Friday, August 27, 2010


So you live in Toronto Canada--you are probably pretty bored. There are a few things you can do, but there are also a few things you shouldn't do. Maybe you are thinking about going to the sex shop and loading up on sex toys, and maybe that is something you shouldn't do.

Don't get all weird and assume that I am some kind of prude. The sex shop isn't the problem, it's the ridiculous toys they sell. Guess what? I'm not 13, so the stuff you sell me doesn't have to make me giggle. Let me get this straight: as kids we are not allowed to even know that sex exists, but as adults we have to treat sex like we are little kids? How patronizing.

In fact, just by calling them "sex toys" implies that all of the items are for little kids. I have a degree, dude--I am not a little kid, and I do not think that I need toys to have a party. The only people who would want sex toys are little kids, and they aren't allowed to even know that sex is a thing. We are all getting really, really weird, and this is just one example.


  1. I find your argument a little thin. It seems you're point is simply because the word toy is associated with these "pleasure objects" (for lack of a better term) that it some how devalues their credibility in the adult world of sexuality.
    If I may; play and toy are both terms that don't need to be defined by an age value. As an adult I am happy to sexually play with my partner, while using the occasional toy.
    Sex is fun, and so are toys regardless of their aesthetic, so let it be as simple as that.

  2. Well for one thing I didn’t want to get into the strange nature of how all of these toys look as well—they are functional, obviously, but do we really feel the need to make certain “toys” look like animals, or glittery, or like former presidents? And more troubling than anything is the idea that no one seems interested in why this is the way it is.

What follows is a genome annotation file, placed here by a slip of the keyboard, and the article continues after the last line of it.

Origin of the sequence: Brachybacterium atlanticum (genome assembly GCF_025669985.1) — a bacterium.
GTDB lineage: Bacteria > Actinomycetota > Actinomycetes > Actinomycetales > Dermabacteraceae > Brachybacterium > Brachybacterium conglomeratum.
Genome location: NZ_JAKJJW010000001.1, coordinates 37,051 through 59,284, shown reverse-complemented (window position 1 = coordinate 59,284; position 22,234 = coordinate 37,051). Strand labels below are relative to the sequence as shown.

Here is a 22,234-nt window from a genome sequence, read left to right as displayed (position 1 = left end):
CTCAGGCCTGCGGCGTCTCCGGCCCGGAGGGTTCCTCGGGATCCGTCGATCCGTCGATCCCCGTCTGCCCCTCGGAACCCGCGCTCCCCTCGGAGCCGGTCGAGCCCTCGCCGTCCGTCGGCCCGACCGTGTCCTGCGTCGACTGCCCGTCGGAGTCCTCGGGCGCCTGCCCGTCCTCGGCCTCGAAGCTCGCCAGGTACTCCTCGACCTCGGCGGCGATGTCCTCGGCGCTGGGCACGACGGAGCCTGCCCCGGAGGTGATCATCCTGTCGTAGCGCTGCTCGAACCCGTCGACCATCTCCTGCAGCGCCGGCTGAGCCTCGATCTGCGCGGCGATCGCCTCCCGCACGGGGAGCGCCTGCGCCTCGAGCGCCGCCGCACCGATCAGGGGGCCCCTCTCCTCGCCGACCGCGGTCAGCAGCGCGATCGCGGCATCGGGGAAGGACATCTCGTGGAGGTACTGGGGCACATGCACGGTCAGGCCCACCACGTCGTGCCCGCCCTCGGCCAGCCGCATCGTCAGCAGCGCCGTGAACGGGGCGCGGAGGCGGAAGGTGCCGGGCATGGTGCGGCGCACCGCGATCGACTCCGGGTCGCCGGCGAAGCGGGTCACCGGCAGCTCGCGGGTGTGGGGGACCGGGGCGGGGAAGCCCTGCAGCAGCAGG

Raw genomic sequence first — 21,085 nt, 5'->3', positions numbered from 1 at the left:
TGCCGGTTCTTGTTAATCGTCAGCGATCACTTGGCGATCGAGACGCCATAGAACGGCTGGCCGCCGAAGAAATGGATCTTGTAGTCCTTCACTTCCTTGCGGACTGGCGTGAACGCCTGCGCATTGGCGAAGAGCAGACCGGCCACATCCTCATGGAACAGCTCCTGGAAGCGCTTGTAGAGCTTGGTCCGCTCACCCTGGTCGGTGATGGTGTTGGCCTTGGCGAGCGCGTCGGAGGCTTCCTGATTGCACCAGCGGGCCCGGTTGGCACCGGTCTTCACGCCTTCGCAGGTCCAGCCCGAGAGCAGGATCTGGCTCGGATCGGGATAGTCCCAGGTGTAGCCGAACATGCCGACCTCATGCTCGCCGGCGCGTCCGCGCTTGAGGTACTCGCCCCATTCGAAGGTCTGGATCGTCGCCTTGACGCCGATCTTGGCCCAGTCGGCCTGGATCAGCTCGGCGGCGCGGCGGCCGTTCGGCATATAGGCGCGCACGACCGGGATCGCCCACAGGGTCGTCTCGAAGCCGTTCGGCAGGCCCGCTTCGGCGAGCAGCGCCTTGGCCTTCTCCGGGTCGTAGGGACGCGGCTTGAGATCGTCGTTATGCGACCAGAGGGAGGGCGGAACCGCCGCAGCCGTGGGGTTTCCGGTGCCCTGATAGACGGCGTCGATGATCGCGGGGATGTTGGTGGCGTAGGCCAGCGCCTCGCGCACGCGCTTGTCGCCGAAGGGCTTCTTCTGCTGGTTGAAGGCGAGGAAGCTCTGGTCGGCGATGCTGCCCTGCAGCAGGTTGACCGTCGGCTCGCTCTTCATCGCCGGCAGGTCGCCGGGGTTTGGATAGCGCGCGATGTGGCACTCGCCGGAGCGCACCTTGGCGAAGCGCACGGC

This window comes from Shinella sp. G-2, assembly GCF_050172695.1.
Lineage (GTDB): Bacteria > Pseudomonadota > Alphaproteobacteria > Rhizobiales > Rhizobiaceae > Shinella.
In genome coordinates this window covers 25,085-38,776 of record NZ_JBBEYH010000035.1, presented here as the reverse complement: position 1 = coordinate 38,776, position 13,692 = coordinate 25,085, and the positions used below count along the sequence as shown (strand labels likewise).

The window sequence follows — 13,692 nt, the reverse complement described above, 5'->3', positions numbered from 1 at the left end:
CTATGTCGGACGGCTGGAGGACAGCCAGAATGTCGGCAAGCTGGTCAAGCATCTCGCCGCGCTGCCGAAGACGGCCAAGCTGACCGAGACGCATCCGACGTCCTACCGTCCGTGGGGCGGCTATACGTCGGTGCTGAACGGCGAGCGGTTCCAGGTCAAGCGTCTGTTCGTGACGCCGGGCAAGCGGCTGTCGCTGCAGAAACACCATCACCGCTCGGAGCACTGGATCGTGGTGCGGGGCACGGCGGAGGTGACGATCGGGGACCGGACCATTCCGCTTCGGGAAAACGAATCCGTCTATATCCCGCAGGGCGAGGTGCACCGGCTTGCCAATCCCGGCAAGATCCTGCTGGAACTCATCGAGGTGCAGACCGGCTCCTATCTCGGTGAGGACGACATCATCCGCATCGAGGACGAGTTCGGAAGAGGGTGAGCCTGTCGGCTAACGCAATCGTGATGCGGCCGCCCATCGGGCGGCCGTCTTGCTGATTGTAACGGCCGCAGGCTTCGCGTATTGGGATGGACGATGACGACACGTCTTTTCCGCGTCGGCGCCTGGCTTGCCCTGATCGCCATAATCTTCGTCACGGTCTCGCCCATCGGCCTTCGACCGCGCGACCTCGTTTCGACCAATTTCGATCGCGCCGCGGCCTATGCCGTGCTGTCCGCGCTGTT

Why are sex toys marketed to us this way? Wouldn’t we still buy them if they were plain or didn’t remind us of things that have nothing to do with sex? I would say companies are afraid (or more likely, not allowed) to market something a simple pleasurable device. Thus they have to cover up its true nature with some kind of gag or novelty. The practice is what bothers me, and I am just choosing not to ignore it.

  3. Fantastic Article! Though you should have come up with a new term for them so that we could redefine the word... like Lelo uses the term "pleasure object" or something... or what about just a "sexual device" or maybe... just a vibrator or a dildo...

    The only problem is.. that they call them toys and novelties so that the manufacturers are less culpable for damage caused to you by using them...